In every relationship, there’s a “deal” — often unspoken, and sometimes unconscious. It seems that you carry much of the emotional weight of your relationship in return for your partner’s love and generosity. You make decisions and arrangements, and he adapts. Until now, you’ve accepted his unwillingness to participate in family decisions. But your question suggests that it also might be time to reevaluate the deal. Is it still working for you? Continue reading article →
Dear Family Whisperer,
My husband farms part time with his family. He is gone virtually all of May and June for seeding and mid-August to late October for harvest, basically leaving me a single parent. I dread these times of year, and I get very resentful of all of the “extra” work I have to do when he’s gone. I’m a teacher and, unfortunately, my busiest times coincide with seeding and harvest. A lot of other women in my situation feel this way, and the men don’t seem to understand. Mine tells me that “lots of other people manage.” How can I get him to understand the burden his part-time occupation places on me (and that our daughter who is now 21-months really misses him)? How can I get past the resentment? Is there anything we could do to work towards overall balance of responsibilities throughout the year so his absences feel less like a burden? (Technically that’s more than one question, sorry 😉
Dear Resentful Wife,
When you make a life with someone, the two of you are never in the “same boat.” Rather, you have decided to travel down the same river. And if, at times, life takes you to different rivers, you need to believe that both of you are at least heading towards the same place.
Whether your husband will give up part-time farming remains to be seen, especially if he’s been part of his family’s planting and harvesting rituals since childhood. In the meantime, as partners and parents you need to figure out how to run your family together–each steering your boat–despite your separations, despite whatever else the world throws at you in years to come. Continue reading article →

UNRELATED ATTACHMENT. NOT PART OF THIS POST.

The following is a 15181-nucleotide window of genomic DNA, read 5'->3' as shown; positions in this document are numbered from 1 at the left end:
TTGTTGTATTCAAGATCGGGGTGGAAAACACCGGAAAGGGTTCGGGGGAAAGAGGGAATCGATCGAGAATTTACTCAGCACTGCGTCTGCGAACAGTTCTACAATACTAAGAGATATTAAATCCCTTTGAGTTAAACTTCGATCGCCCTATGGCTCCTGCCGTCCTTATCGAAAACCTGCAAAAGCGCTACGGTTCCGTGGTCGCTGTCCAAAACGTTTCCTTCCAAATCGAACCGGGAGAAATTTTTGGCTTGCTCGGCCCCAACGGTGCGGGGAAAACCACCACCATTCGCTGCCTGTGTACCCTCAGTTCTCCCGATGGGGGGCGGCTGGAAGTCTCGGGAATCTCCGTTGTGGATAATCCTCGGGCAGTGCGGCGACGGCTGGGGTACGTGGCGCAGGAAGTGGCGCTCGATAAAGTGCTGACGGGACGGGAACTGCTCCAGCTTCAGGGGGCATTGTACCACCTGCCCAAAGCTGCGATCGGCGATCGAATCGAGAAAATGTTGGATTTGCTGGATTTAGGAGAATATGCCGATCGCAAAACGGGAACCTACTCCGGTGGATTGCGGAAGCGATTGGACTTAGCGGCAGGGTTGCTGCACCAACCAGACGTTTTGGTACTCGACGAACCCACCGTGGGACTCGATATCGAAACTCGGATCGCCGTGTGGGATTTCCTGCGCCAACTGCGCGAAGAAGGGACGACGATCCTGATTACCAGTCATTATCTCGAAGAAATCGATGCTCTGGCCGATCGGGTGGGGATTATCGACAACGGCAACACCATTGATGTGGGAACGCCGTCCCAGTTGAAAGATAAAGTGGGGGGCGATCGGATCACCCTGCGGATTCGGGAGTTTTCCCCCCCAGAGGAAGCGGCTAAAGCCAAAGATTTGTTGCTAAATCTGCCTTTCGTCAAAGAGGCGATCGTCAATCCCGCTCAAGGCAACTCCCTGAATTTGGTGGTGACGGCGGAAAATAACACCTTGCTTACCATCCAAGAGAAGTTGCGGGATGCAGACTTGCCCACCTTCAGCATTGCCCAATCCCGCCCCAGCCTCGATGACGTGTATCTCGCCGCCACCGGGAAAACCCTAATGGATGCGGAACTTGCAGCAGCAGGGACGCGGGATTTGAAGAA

I’m a child of divorce. My husband and I have 3 year old twins. This will be our fifth Father’s Day together, and I’m dreading it…once again. Between us we have three “fathers” – two biological fathers and my step-dad. My father left when I was twelve, and lived far away from our family until last year. He is getting older, apparently has some regrets, and says he wants to be closer to the boys. I’m trying to trust him, because I’d like him in my life, but I’m skeptical and still angry at him. My step-dad has been more like a real father to me, and since my mother’s death last year, he’s alone. My husband isn’t particularly close to his parents, who live an hour away, but he feels he “owes” it to his dad to spend Father’s Day with him. How do we make everyone happy?
Your situation is not just because of divorce. It’s familiar to most married couples who have at least two dads to consider on Father’s Day. However, you’re also dealing with past hurts that obviously cause you pain. Still, this Father’s Day doesn’t have to be a disaster.
First, stop thinking of yourself as a “child of divorce.” You’re an adult. Focus first on what’s best for the family you created. What does Fathers Day mean to you and your husband? Is it a time to honor your fathers or your husband’s new role? Is it also an opportunity for your twins to know their grandfathers? Continue reading article →